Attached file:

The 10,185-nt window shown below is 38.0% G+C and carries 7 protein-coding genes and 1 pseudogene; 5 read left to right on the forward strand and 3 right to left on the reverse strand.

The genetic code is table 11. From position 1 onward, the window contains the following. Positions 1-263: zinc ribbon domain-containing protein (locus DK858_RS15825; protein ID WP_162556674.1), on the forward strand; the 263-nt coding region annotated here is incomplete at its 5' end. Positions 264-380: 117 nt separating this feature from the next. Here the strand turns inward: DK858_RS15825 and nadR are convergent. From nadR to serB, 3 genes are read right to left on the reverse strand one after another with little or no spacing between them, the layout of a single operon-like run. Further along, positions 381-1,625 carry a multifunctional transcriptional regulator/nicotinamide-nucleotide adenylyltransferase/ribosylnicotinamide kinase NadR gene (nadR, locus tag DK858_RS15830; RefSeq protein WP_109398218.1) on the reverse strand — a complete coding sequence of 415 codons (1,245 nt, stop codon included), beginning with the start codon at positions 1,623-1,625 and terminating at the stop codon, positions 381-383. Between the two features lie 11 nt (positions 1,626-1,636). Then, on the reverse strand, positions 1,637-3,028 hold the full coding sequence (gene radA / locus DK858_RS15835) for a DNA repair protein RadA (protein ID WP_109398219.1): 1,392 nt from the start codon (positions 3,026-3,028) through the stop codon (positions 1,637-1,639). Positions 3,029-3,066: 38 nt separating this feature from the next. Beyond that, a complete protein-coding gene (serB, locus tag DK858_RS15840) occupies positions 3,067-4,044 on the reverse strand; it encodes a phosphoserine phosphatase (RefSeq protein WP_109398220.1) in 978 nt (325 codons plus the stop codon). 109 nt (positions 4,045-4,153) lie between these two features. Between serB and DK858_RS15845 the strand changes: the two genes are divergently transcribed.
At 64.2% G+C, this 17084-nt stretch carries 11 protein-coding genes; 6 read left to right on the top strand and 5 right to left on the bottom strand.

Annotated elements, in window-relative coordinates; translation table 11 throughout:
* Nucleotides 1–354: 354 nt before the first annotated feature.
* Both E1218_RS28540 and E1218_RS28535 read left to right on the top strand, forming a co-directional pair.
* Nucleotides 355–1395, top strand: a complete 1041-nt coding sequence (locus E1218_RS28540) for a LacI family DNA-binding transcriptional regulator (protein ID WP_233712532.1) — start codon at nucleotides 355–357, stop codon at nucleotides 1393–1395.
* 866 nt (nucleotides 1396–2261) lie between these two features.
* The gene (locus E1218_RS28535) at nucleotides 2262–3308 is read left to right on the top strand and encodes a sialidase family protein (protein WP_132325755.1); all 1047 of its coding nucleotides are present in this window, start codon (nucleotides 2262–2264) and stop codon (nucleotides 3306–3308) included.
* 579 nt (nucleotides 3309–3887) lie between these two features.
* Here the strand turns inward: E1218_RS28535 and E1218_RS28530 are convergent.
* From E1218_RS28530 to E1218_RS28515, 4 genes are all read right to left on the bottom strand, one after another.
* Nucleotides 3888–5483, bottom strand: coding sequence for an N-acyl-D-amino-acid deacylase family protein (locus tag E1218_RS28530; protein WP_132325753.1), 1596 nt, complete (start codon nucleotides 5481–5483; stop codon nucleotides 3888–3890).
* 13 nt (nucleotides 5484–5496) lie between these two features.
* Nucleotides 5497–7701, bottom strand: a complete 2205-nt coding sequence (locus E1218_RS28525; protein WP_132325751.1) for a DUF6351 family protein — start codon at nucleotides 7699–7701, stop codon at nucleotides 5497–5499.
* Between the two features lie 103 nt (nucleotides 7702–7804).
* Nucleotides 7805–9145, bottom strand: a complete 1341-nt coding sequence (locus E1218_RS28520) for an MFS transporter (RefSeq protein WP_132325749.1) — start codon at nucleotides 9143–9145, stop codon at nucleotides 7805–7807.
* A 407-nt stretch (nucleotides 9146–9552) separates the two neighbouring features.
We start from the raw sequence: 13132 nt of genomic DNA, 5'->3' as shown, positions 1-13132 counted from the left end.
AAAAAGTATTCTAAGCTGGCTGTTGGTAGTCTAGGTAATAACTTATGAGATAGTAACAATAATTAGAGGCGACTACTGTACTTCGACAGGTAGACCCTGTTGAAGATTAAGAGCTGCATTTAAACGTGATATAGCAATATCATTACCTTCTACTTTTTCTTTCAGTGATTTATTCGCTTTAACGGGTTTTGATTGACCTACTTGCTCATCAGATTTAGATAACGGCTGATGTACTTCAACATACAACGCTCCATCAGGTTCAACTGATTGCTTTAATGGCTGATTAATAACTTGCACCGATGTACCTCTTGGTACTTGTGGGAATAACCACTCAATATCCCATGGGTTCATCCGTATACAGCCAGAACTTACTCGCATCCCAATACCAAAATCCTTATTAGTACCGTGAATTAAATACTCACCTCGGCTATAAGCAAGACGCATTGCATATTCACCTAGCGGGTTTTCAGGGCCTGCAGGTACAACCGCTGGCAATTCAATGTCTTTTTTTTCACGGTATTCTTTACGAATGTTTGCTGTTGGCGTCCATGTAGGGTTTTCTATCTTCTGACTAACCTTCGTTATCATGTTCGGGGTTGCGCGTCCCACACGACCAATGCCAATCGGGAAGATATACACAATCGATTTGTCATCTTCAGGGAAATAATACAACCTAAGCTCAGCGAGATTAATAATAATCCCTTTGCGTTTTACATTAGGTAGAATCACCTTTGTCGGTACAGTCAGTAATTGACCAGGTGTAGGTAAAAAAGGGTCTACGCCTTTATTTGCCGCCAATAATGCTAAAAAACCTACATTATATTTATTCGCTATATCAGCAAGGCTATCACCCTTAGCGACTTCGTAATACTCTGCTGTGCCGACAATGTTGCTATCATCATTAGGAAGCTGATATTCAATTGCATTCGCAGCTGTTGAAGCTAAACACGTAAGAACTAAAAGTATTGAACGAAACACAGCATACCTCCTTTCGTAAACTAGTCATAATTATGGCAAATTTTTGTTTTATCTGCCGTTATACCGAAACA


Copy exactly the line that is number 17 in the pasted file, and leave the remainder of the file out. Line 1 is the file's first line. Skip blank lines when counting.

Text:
* Nucleotides 7805–9145, bottom strand: a complete 1341-nt coding sequence (locus E1218_RS28520) for an MFS transporter (RefSeq protein WP_132325749.1) — start codon at nucleotides 9143–9145, stop codon at nucleotides 7805–7807.